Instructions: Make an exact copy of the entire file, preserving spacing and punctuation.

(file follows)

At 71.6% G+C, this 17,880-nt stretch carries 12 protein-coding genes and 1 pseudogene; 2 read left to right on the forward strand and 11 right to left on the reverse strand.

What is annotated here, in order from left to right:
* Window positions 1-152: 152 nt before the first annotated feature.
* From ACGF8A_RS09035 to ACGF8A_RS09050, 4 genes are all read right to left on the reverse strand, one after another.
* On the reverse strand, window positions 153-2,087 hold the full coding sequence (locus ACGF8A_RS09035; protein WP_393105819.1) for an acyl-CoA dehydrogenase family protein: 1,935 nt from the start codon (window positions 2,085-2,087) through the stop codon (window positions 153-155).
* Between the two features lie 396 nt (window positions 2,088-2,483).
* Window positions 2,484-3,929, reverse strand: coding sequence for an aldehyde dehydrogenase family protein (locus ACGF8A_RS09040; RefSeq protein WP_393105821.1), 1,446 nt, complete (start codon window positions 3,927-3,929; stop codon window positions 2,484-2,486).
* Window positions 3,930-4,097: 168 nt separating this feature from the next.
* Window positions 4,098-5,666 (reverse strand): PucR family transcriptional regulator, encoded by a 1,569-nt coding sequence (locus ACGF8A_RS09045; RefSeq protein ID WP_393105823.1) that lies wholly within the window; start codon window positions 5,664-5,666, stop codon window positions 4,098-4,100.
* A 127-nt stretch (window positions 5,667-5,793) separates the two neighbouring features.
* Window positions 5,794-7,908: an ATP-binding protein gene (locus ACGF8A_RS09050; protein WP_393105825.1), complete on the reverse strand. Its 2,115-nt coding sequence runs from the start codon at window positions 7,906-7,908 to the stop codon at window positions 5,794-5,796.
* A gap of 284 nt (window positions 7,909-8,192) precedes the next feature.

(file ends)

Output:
At 71.6% G+C, this 17,880-nt stretch carries 12 protein-coding genes and 1 pseudogene; 2 read left to right on the forward strand and 11 right to left on the reverse strand.

What is annotated here, in order from left to right:
* Window positions 1-152: 152 nt before the first annotated feature.
* From ACGF8A_RS09035 to ACGF8A_RS09050, 4 genes are all read right to left on the reverse strand, one after another.
* On the reverse strand, window positions 153-2,087 hold the full coding sequence (locus ACGF8A_RS09035; protein WP_393105819.1) for an acyl-CoA dehydrogenase family protein: 1,935 nt from the start codon (window positions 2,085-2,087) through the stop codon (window positions 153-155).
* Between the two features lie 396 nt (window positions 2,088-2,483).
* Window positions 2,484-3,929, reverse strand: coding sequence for an aldehyde dehydrogenase family protein (locus ACGF8A_RS09040; RefSeq protein WP_393105821.1), 1,446 nt, complete (start codon window positions 3,927-3,929; stop codon window positions 2,484-2,486).
* Window positions 3,930-4,097: 168 nt separating this feature from the next.
* Window positions 4,098-5,666 (reverse strand): PucR family transcriptional regulator, encoded by a 1,569-nt coding sequence (locus ACGF8A_RS09045; RefSeq protein ID WP_393105823.1) that lies wholly within the window; start codon window positions 5,664-5,666, stop codon window positions 4,098-4,100.
* A 127-nt stretch (window positions 5,667-5,793) separates the two neighbouring features.
* Window positions 5,794-7,908: an ATP-binding protein gene (locus ACGF8A_RS09050; protein WP_393105825.1), complete on the reverse strand. Its 2,115-nt coding sequence runs from the start codon at window positions 7,906-7,908 to the stop codon at window positions 5,794-5,796.
* A gap of 284 nt (window positions 7,909-8,192) precedes the next feature.